TJ interviews: productivity author Marc Zao-Sanders

Marc Zao Sanders photo - credit Edis Potori Valtech

TJ’s Editor, Jo Cook, talks to Marc Zao-Sanders, CEO of Filtered and author of Timeboxing: The Power of Doing One Thing at a Time

Training Journal: You’ve used the approach you shared in your book over a number of years – how has it impacted your work and those around you?

Marc: Yes, I’ve been timeboxing now for well over ten years. The effect it had on my work was massive and immediate. I was always working on what mattered most. It had a system for communicating that clearly to others in the team — for example, deadlines I set or were set for me were explicit and understood and timeboxing ensured I met the deadline for this very interview. I could think more clearly and more deeply in distraction-free, timeboxed periods. And perhaps most importantly, I felt much more in control. Though notifications, emails and thoughts would come thick and fast (and usually unbidden), causing stress, when I felt that I always knew where I was and where I should be. I would head back to the single task of the current timebox – it really was and is a tangible modern-day sanctuary.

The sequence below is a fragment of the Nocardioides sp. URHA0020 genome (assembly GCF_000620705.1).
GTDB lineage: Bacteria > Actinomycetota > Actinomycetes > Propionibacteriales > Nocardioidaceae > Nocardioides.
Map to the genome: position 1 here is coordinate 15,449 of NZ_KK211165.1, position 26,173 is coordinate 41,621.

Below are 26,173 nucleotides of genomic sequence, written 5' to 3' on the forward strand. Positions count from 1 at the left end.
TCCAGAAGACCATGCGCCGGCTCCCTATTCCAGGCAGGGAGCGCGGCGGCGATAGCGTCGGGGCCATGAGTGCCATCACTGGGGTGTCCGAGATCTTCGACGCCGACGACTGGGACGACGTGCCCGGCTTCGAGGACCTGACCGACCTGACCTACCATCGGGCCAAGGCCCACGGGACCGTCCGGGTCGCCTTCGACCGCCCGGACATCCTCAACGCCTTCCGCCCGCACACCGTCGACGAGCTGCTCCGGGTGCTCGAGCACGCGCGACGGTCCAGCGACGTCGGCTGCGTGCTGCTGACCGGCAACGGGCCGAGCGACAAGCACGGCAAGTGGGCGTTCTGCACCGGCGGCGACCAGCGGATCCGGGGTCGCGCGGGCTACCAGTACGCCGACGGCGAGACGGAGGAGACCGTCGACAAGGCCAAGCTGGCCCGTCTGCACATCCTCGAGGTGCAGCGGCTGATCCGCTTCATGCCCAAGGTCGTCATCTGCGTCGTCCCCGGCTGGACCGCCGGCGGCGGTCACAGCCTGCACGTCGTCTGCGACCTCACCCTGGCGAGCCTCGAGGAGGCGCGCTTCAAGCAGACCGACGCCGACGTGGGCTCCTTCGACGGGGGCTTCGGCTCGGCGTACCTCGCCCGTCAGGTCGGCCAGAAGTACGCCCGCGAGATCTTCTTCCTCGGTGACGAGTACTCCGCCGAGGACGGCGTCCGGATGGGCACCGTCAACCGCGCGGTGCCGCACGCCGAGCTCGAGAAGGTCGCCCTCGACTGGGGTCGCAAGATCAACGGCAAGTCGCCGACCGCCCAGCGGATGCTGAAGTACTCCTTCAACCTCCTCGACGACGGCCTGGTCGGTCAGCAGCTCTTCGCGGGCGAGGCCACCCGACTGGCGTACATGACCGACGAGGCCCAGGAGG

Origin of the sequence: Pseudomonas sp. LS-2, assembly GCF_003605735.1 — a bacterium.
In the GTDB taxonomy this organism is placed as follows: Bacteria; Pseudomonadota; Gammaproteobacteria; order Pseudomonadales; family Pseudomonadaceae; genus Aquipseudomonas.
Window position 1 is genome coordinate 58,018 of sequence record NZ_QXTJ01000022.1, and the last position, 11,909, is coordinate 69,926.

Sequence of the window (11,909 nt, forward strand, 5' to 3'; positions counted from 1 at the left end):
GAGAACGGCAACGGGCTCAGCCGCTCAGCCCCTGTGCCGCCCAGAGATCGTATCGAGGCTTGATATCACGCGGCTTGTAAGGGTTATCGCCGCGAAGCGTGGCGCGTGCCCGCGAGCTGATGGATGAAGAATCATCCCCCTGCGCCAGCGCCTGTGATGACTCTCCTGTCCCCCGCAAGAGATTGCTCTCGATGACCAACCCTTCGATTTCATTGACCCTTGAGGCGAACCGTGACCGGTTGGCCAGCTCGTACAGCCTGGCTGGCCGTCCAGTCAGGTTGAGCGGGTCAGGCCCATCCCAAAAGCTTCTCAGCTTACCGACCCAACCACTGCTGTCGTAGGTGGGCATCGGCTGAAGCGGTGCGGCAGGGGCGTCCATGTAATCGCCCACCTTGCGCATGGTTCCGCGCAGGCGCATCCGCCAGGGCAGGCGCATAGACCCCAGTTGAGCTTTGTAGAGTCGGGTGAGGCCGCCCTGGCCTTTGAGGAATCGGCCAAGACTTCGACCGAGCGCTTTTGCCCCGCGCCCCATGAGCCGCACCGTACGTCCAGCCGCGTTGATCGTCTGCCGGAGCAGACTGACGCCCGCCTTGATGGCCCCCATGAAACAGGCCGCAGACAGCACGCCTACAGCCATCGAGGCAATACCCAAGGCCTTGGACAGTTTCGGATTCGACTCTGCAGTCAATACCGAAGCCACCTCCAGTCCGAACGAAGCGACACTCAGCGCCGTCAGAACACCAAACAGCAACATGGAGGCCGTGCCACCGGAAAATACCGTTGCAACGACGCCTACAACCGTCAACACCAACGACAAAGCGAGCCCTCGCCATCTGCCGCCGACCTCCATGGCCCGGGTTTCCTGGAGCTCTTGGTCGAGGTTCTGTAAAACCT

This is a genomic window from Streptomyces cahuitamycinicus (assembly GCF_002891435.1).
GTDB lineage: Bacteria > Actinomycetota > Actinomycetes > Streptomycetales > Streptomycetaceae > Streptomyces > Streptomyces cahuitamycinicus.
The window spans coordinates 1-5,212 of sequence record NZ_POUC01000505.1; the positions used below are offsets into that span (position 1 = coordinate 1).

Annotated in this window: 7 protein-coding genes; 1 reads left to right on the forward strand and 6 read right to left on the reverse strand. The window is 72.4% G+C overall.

Those easy benefits all come from making a small amount of time (a timebox) to do that little bit of planning

I’ll give a specific example. Each day, I have a ‘Meetings prep’ timebox for 30 minutes in my calendar, usually in the morning. In that half an hour I’ll run through all the meetings I have that day and make sure I’m at least a little prepared for each of them. That might be just two minutes of looking at who’s going to be at a meeting and reminding myself of what was said in the last meeting with that person or those people. But the difference between no prep and as little as two minutes of prep is palpable in terms both of performance in the meeting as well as how you feel about going into such meetings. Those easy benefits all come from making a small amount of time (a timebox) to do that little bit of planning. This is a good real-world example of how timeboxing enhances performance and serenity in one fell swoop.

Being the CEO of, I’ve naturally talked about and encouraged timeboxing amongst the team. I also talk about it with clients, partners, suppliers and friends – anyone that will listen! Some take to it immediately, some take a little while. But I like to think that everyone at the company and quite a few outside have taken something positive from the practice. And that is, of course, exactly my hope for the book, just on a larger scale – a global one as the rights have been sold in 32 languages so far. The early signs are good. The most common feedback I get and the main thing I’d like to hear is that reading the book has quickly changed readers’ behaviour and habits.